Here’s an excerpt from VULNERABLE showing just that—names and some narrative have been changed to avoid spoilers.
“He pressed his finger on the back doorbell. As bell chimes echoed in the house, he pulled a clean handkerchief from his coat pocket and wiped the doorbell button clean. Lights clicked on inside. Fast, determined footsteps approached. By the sound of it, the old man wasn’t happy about the interruption . . . the door jerked open to Jim Simmons’s frowning face. An instant passed as the old man stood and stared . . .
Ken grinned. “Mr. S. How’s it going?”
Mr. Simmons blinked. The anger that always buzzed behind his gaze softened. “Ken. What are you doing here?”
He removed a silver flask from his pocket. “I thought we could drink a toast . . .”
They moved down a carpeted hallway into the brightly lit kitchen . . . “Can I get you something to eat? . . . Let me make you a sandwich.”
“I’d like that.”
Ken took another drink from the flask, replaced the cap, and stuck it back in his pocket. He settled on a bar stool . . . Mr. Simmons carefully made the sandwich, set it on a plate, and pushed it toward him before turning back to the refrigerator to dig out a couple of beers . . .
The old man twisted the top off his beer and carefully set the top on the counter . . . “You spent time in Texas, didn’t you?”
“Sure.” Ken balled up his napkin and tossed it on his plate.
“The cops showed me a picture of a guy in Austin. I didn’t recognize him at first.”
Simmons looked at him, his gaze hardening as if pieces of a puzzle clicked into place.
Ken smiled and reached in his pocket for latex gloves . . . He tugged on the gloves . . . “She told me what you made her do . . . if the cops find out what you did . . . you’ll be ruined.”
“You wouldn’t do that.”
“I can crush you without breaking a sweat, kid. Don’t ever think you can threaten me.”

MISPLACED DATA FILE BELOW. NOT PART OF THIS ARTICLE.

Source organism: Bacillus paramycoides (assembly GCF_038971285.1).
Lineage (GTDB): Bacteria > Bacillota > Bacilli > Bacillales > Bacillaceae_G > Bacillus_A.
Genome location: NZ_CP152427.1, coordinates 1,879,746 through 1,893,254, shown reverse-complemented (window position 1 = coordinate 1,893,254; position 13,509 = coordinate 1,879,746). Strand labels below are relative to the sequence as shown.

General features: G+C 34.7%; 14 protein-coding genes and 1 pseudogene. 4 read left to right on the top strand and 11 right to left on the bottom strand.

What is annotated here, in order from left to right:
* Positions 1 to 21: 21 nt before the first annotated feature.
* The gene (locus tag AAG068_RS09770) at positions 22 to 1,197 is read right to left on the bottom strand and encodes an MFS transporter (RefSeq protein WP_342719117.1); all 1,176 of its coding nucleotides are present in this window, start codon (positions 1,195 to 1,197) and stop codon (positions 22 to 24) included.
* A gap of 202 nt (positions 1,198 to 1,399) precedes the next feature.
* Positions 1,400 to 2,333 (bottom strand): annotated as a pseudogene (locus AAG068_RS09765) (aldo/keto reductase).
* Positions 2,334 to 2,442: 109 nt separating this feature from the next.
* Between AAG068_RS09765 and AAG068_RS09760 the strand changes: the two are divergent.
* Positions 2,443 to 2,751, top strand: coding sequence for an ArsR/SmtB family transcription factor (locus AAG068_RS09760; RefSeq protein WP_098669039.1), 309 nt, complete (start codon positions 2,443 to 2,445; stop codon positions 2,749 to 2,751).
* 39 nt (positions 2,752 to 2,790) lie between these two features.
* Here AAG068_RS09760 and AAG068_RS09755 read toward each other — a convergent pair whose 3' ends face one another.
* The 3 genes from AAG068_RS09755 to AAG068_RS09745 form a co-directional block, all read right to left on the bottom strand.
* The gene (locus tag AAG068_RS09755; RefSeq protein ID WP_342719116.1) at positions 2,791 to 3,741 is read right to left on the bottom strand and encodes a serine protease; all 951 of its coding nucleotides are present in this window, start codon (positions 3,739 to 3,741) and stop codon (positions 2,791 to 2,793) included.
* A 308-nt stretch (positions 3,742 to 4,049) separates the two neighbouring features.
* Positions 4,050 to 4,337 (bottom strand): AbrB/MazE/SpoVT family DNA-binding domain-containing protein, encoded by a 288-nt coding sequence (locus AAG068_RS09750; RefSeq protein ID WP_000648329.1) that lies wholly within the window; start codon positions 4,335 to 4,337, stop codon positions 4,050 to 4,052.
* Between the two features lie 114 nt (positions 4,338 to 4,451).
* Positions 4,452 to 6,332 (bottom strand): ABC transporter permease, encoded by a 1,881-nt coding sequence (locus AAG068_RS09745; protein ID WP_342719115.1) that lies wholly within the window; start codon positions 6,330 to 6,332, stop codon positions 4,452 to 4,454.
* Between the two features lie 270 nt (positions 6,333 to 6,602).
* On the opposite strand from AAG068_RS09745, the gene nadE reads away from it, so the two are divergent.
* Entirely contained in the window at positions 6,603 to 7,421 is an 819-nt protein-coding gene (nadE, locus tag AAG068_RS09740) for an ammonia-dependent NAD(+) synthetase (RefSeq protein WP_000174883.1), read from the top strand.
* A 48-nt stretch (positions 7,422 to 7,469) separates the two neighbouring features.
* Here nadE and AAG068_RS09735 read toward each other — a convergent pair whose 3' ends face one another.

Ken shifted his grip around the neck of the beer bottle as if it were a club. Moving with swiftness he’d learned on the football field, he raised the bottle and lunged across the kitchen island, cracking the glass against the side of the old man’s skull . . .
Ken’s brain morphed from thinking to primal as he moved fast, scrambling around the island and landing hard blows with the bottle on the old man’s face. Simmons staggered and fell back to the floor. A look of panic and disbelief swept over the old man’s gray eyes.
Ken reached in his pocket and pulled out a clear plastic bag. With a snap he opened it and straddled Mr. Simmons. He pulled it over the man’s head and twisted the ends shut, cutting off his air flow. Ken settled his weight on Simmons’s chest and held the bag in place as his victim struggled for air. Several minutes passed until finally, Simmons’s eyes rolled back in his head and Ken was certain he was dead.
Ken removed the bag and checked for a pulse. There was none. Satisfied, he poured out the remaining beer in the sink. He dumped both bottles in his plastic bag as well as the remains of the sandwich. He turned on the hot water tap and when steam rose from the now hot water, he washed the plate and dried it with a paper towel, which he used to wipe down the counter.
As he backed away, his heart still thundered in his chest.